Yu Darvish Added Yet Another Wrinkle

Yu Darvish has been awfully impressive lately, but now he's folded in a new wrinkle. Michael Ajeto examines Darvish's many changes in 2019.

Lately, Yu Darvish has been really good. This is notable for a simple reason: It’s been quite a while since Darvish has been really good. I will be the first to admit that I had given up on Darvish early on in the year. Not only had I given up on him for this year, but I thought he was toast—permanently. All year, Nick Pollack’s (what I perceive to be) steadfast belief in Darvish has, overall, not wavered as much as I think it should have, and I could never figure out why. For a chunk of the year, Darvish was striking a lot of hitters out, but his fastball velocity was gone, and his walks and home runs allowed were up too. Well, more recently, he’s really started to hit his stride.

Since July 12th, Darvish is on a run that is…well, bananas. Over 55.1 innings, he’s struck out 72 batters while walking just three. That translates to an elite 33.6 K%, 1.4 BB%, and 32.2 K-BB%. This is perhaps due in part to Darvish changing his release timing, and he’s also switched out his slider for a more controllable cutter.

Here, The Athletic’s Eno Sarris compares Darvish’s Command+ and release point:

 

 

As you can see here, Darvish has had below-average command throughout the year. More recently, he’s hit his stride and had, more or less, average command since July 12th—and it’s still improving! The results have been fantastic, aside from one thing: dingers. Even since his hot streak, Darvish has had a three-homer and four-homer game, which has caused his 3.62 FIP since July 12th to be incongruent from his 2.93 ERA, 2.84 xFIP, and 2.74 SIERA.

While three of the metrics support an elite Darvish, what they’re more or less ignoring are the home runs and quality of contact. There are a few things we’re going to want to look at.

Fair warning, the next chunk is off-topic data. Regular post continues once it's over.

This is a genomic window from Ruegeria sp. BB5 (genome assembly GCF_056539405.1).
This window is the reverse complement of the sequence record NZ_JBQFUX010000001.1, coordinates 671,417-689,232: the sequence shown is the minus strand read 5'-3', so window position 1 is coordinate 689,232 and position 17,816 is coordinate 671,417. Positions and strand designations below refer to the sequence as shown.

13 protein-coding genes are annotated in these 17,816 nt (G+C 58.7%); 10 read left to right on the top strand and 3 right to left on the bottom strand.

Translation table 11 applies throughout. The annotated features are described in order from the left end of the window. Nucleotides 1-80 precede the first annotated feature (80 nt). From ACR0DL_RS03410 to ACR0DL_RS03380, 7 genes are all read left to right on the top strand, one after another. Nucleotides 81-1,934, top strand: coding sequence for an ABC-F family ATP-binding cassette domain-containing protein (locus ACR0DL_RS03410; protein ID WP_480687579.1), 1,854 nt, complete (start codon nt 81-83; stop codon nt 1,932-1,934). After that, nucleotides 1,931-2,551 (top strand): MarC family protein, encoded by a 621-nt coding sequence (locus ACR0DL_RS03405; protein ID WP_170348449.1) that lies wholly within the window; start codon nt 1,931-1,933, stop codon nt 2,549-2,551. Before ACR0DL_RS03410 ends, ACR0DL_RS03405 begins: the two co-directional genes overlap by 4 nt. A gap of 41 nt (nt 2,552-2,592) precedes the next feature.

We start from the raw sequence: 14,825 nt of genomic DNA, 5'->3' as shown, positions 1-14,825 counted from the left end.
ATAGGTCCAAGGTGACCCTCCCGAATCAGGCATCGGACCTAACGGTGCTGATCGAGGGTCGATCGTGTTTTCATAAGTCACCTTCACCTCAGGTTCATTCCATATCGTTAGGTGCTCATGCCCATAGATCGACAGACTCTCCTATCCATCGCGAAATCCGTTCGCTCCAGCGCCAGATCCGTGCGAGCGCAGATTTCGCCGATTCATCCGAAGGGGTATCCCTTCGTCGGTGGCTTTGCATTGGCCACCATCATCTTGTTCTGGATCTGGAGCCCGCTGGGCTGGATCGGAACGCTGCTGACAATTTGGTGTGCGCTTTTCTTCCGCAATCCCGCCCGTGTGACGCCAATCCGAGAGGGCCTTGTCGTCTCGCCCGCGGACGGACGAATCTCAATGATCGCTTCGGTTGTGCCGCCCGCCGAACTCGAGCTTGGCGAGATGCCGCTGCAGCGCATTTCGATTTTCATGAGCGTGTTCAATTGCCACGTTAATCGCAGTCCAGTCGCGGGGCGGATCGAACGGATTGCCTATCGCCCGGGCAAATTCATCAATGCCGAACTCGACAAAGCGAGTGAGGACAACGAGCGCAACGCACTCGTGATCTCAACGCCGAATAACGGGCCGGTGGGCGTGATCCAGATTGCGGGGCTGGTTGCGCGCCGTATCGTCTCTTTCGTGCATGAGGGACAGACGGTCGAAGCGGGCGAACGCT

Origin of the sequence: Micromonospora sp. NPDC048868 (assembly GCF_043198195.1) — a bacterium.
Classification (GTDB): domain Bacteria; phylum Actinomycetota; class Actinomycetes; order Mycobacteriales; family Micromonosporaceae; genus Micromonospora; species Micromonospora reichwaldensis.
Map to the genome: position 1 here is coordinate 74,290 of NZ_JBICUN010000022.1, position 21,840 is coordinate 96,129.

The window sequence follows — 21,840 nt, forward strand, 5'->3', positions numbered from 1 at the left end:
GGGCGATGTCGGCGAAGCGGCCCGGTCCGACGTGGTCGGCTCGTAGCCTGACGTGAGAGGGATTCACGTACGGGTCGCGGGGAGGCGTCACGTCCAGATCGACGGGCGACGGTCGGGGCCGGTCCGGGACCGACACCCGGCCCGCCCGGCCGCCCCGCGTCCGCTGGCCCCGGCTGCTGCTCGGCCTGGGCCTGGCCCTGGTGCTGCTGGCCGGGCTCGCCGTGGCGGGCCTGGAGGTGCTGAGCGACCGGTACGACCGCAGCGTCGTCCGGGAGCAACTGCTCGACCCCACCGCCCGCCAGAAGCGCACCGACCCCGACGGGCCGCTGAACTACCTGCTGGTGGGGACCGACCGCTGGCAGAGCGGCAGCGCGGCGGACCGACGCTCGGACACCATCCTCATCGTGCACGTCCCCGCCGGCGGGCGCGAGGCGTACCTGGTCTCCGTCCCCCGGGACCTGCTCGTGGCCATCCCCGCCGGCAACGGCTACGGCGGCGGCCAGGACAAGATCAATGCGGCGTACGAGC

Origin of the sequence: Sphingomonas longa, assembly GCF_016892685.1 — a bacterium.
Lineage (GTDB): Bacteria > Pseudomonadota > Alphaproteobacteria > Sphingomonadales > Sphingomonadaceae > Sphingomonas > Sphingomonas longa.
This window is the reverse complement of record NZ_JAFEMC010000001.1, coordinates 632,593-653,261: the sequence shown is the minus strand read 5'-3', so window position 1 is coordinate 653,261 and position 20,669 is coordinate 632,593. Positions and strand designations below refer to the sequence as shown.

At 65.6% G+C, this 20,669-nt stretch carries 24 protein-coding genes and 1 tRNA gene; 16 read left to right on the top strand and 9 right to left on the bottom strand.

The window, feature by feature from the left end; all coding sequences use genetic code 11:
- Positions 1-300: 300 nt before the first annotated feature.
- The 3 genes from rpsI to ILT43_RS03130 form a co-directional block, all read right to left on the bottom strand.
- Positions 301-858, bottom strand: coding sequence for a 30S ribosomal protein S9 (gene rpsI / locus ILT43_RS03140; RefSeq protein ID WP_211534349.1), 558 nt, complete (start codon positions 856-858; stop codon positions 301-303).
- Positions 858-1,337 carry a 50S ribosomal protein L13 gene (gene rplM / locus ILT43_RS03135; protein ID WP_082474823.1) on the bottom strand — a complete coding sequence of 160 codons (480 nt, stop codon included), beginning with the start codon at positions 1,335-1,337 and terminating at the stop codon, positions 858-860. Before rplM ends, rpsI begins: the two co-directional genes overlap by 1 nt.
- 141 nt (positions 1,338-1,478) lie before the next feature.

First, let’s look at location. Through July 3rd, Darvish’s overall location slider and cutter location:

 

 

This looks fine, right? Well let’s look at Darvish’s slider and cutter location since July 12th:

 

 

Overall, it’s pretty similar, but there’s a very clear aggregation of pitches in the zone, relative to before. I’m not the only one to notice this. This is basically what Devan Fink wrote, just in another form. What Darvish is done is make a trade-off, as Fink put it, to throw a more controllable cutter in place of his slider.

It’s caused his overall zone-percentage to skyrocket:

 

 

So, while that’s helped to ameliorate his struggles in terms of walks, it hasn’t completely solved his home run woes. Next, let’s look at quality of contact. Allow me to barrage you with a swarm of numbers:

Through 7/3 xwOBA on FB/LD: .641

From 7/12, xwOBA on FB/LD: .585

 

Through 7/3, xBA on home runs: 0.777

From 7/12, xBA on home runs: 0.672

 

Through 7/3, avg exit velo on home runs: 105.3

From 7/12, avg exit velo on home runs: 102.8

 

Through 7/3, max exit velo on home runs: 111.5

From 7/12, max exit velo on home runs: 106.6

 

Through 7/3,  avg distance on home runs: 408 ft

From 7/12, avg distance on home runs: 398 ft

 

So, by these numbers—and they could be biased—we’re seeing some improvements from Darvish. Through July 3rd, Darvish has a HR/9+ of 136 (95th percentile), while from July 12th, his HR/9+ is 138 (85th percentile). Maybe he’s improved in the home run department, and maybe he hasn’t. However, we do want to add some very important context here. Since his August 15th start, Darvish’s fastball velocity has been steadily declining. Importantly, his four-homer game came during that run, when his average fastball velocity was the lowest it’s been since June 21st. Make of it what you will, but I’m not convinced that this is a coincidence.